Valve's Steam Deck handheld gaming device may not be able to play all titles from the Steam library like Valve promised, due to compatibility issues with anti-cheat services. The ProtonDB compatibility layer SteamOS 3.0 uses, which is the Steam Deck's operating system (OS), is currently not compatible with any games supporting anti-cheat services.
ProtonDB is a compatibility layer for Linux that is designed to make Windows games in the Steam library fully compatible with Linux in a seamless matter. Because SteamOS uses the Linux kernel, it also works with ProtonDB to get Windows games to function within the OS.
However, ProtonDB is still in its infancy, and Valve is constantly growing the number of games it supports and features required to support specific games.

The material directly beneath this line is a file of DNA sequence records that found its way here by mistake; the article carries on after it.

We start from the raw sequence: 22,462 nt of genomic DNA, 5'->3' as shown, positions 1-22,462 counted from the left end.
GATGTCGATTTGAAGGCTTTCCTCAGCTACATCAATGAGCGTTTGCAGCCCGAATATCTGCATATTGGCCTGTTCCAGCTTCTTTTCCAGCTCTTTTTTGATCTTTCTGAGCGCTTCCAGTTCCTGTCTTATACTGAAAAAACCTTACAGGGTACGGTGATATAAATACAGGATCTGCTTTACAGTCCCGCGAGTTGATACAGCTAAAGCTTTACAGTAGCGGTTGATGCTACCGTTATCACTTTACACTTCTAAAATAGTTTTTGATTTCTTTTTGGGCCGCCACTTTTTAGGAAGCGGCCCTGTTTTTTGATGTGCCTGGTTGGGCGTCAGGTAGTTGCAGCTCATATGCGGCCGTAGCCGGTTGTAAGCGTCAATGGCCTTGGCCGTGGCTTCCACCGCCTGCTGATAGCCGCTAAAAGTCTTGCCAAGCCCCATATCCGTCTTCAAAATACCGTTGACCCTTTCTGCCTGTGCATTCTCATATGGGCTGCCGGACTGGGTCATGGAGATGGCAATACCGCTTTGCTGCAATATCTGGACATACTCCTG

So if Valve can't get anti-cheat services to work, this could turn into a major problem for owners of the new Steam Deck, as nearly half of Steam's most popular games, including Apex Legends, Destiny and PUBG, feature anti-cheat services to keep hackers at bay.
On the bright side, Valve has stated they it is accelerating ProtonDB's game compatibility for Steam Deck specifically and working on supporting anti-cheat solutions. However, there is no guarantee Steam Deck will support all anti-cheat services on all games from the Steam library.
There is always the option to install Windows 10 (or Windows 11) on your Steam Deck if the issue becomes unbearable, but that would be an annoying workaround at best.
Hopefully, Valve will get around this problem once the Steam Deck goes on sale in December.